- Publicly traded firms busy with exits
- KKR’s ENI drops but AUM surges
- Several raising multiple funds
An exception was Kohlberg Kravis Roberts & Co, whose economic net income dropped by nearly 74 percent to $144.4 million. KKR reported that the value of its private equity portfolio grew by less than 1 percent in the second quarter, slower than the 5.1 percent growth rate of a year ago.
ENI is considered the most relevant metric of a private equity fund manager’s performance because it takes into account the value of unrealized assets in the firm’s portfolio. But such values can be volatile because of the difficulty of putting valuations on illiquid holdings, such as privately owned companies.
KKR also stood out from the group in the measure of fee-earning assets under management, which swelled by 44 percent from a year earlier, largely as a result of the $6 billion fundraise for KKR Asian Fund II LP, the largest such fund ever raised in the industry.
In terms of earnings growth, The Carlyle Group LP arguably had the strongest quarter, as its $155.8 million of ENI represented a 4x swing of more than $200 million from a year-earlier loss. Again underscoring the volatility of valuations, the year-ago period featured a $57.2 million ENI loss, the result of a drop in the value of its fund assets during that earlier period.
The Blackstone Group LP, which reported earlier, in mid-July, could also make a claim to having the strongest quarter. Blackstone Group, the largest alternative asset manager, said its ENI more than tripled to $703 million. Among its holdings, one highlight was SeaWorld Entertainment Inc, which completed a $702 million initial public offering in April. At the end of the quarter, SeaWorld was valued at 3x Blackstone Group’s investment.
Oaktree Capital Group LLC, a publicly traded fund manager that is primarily an investor in distressed debt, also saw ENI surge by 66 percent to $172.6 million. Oaktree Capital’s assets under management slipped by 3 percent, however, to $76.4 billion, which the firm attributed to the current year’s high level of realizations and resulting distributions.
Not included in this roundup was Apollo Global Management LLC, the other major public buyout firm, which reported too late to make the production deadline for this edition of Buyouts.
The fund giants also benefited from strength in the stock market, which enabled them to take advantage of strong demand for IPOs. In addition to its SeaWorld offering, Blackstone Group sold shares in PBF Energy Inc, Travelport Ltd and TV ratings company Nielsen Holdings NV at an average valuation of 2.6x its investment, as sister news service Reuters reported.
Likewise, Carlyle Group reported exits from companies including Hertz Corp, the Nielsen Co, CommScope Inc, SS&C Technologies Inc, Wesco Holdings Inc, Cobalt International Energy, Boston Private Financial Holdings Inc., among others. While the firm did not report earnings multiples, it said those exits propelled growth in its realized net performance fees, which rose 55 percent to $118 million in the second quarter from $76 million a year earlier.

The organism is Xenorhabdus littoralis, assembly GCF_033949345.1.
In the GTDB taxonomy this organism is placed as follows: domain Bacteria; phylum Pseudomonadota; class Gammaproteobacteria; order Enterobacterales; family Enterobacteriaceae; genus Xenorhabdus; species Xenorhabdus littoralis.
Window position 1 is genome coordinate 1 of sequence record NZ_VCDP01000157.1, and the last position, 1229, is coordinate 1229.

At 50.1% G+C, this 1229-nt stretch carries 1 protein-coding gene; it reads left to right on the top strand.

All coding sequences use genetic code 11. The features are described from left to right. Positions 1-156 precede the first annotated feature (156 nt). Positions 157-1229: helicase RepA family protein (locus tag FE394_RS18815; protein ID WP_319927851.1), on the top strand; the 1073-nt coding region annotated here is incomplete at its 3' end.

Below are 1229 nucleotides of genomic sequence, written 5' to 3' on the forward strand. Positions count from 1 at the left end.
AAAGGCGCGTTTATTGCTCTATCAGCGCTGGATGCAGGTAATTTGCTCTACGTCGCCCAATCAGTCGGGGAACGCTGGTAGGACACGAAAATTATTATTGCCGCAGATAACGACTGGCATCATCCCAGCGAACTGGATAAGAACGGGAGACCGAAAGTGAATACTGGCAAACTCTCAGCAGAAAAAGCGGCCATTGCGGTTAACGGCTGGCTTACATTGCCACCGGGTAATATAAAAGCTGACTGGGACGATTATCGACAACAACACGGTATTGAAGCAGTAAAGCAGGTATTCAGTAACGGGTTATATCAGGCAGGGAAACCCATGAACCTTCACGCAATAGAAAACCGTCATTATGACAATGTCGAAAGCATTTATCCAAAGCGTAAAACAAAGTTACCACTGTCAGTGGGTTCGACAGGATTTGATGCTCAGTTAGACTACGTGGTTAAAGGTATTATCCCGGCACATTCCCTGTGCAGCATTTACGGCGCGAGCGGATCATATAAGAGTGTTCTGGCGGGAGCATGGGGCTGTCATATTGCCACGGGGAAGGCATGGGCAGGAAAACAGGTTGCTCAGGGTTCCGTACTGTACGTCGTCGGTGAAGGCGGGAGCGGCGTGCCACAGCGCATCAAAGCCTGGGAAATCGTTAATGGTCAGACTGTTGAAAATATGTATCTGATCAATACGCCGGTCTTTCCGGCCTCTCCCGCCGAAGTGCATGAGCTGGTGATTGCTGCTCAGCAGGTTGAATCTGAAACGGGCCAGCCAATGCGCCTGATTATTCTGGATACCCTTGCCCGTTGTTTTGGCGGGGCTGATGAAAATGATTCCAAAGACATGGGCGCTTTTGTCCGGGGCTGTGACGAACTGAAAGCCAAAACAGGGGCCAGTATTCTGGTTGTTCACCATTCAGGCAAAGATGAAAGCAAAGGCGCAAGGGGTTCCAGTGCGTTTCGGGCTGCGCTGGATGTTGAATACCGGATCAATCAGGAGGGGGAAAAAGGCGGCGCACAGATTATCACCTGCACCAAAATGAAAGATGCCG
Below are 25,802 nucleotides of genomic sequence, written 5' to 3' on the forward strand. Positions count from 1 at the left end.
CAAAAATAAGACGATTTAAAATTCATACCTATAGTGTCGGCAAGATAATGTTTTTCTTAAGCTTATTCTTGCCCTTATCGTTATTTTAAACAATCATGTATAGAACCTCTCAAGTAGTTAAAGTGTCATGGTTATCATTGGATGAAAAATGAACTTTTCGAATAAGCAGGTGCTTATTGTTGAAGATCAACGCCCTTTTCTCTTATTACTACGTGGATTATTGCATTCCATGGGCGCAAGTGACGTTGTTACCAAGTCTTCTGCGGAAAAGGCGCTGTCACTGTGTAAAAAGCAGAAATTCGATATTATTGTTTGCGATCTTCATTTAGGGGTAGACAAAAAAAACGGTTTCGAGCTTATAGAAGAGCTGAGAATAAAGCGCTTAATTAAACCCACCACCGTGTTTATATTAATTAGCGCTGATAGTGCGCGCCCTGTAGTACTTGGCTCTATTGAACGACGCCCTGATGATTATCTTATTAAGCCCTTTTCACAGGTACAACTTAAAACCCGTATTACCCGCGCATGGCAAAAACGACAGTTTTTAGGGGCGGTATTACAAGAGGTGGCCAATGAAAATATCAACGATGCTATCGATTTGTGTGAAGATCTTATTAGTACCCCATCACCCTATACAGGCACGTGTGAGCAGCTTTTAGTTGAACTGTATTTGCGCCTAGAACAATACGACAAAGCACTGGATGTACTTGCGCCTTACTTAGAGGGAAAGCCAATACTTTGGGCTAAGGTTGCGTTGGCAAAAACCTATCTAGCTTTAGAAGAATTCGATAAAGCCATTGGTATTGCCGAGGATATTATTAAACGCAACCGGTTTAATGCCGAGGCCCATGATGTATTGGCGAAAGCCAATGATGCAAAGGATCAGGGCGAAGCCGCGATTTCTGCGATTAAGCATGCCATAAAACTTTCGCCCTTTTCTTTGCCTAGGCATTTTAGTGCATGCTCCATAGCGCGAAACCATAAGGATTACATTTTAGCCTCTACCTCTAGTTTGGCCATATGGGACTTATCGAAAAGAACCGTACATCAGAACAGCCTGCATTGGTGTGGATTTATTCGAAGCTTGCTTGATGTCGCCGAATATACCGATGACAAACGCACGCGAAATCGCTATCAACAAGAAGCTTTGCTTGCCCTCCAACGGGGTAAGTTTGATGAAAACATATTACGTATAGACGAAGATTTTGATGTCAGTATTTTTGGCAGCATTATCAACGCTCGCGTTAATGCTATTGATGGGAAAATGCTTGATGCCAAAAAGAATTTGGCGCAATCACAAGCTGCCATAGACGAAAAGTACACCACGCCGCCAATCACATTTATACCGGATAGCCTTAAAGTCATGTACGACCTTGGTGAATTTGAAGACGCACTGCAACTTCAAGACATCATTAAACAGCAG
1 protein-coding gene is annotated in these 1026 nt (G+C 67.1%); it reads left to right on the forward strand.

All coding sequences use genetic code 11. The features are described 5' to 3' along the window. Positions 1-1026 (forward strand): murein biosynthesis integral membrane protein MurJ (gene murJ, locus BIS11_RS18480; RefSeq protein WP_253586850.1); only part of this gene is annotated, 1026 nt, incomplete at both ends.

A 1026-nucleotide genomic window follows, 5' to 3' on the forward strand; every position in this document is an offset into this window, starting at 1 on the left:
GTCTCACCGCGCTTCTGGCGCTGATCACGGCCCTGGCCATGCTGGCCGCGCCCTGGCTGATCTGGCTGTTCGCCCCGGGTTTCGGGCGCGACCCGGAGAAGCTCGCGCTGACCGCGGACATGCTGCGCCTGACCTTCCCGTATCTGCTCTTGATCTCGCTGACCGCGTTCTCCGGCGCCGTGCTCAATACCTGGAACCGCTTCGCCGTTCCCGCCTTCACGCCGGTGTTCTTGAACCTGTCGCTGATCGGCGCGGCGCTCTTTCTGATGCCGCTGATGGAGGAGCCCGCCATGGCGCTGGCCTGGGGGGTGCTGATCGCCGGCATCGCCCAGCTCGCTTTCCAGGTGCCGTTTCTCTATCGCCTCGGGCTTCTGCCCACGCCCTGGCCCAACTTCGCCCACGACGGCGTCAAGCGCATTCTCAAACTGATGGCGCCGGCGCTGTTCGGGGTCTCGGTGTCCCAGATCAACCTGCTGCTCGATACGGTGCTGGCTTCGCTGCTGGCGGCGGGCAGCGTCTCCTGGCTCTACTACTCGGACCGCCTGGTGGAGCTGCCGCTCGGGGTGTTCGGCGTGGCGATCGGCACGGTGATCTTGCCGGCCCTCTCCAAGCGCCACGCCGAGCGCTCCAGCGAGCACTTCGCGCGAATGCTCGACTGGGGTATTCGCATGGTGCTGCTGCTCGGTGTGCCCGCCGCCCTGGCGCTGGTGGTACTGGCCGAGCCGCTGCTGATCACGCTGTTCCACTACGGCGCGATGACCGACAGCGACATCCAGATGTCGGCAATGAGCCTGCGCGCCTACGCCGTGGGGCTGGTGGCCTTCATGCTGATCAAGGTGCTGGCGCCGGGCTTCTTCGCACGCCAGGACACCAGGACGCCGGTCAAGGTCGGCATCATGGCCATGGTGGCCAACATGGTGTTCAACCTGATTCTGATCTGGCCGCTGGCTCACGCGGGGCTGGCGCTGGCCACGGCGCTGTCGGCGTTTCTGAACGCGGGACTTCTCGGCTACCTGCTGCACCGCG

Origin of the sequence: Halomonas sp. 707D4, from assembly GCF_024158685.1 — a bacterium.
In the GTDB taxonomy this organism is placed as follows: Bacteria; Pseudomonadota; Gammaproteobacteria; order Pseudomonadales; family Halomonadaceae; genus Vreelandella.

The firms also stayed busy on the fundraising front.
KKR, in addition to its $6 billion Asia fund, reported that its flagship KKR North American Fund XI had secured just more than $8 billion from investors. Scott Nuttall, the firm’s global head of capital and asset management, told analysts on a conference call that the firm is in the market for two other new funds, one targeting real estate, and another targeting royalty and drilling investments in the energy sector. Without discussing it in detail, Nuttall said fundraising efforts for new vehicles typically take in about $1 billion, and estimated that these funds could be in that ballpark.
Blackstone Group reported the completion of the first fundraising period of its inaugural Asian real estate fund in June, with $1.5 billion in total commitments from investors, while its latest real estate debt strategies drawdown fund has so far raised $3.5 billion. Blackstone Group also said its second rescue lending fund had raised $5 billion by the end of the quarter, hitting its fundraising limit, while its tactical opportunities investment vehicles had amassed $3 billion.
Oaktree Capital said its Oaktree Real Estate Opportunities Fund VI LP has received commitments of $1.2 billion following its fourth interim close in June. Oaktree Emerging Market Opportunities Fund LP, which will invest in distressed emerging market corporate debt, held a first close in May without commencing its investment period. That fund has committed capital $193 million. Capital commitments to its strategic credit strategy, which seeks to achieve an attractive total return on an unleveraged basis by investing in stressed credits, have reached $1.5 billion. Oaktree Capital said it also is marketing Oaktree Principal Fund VI LP, Oaktree Real Estate Debt Fund LP and Oaktree European Dislocation Fund LP, earmarked for European private debt.
Additional reporting by Steve Gelsi and Greg Roumeliotis.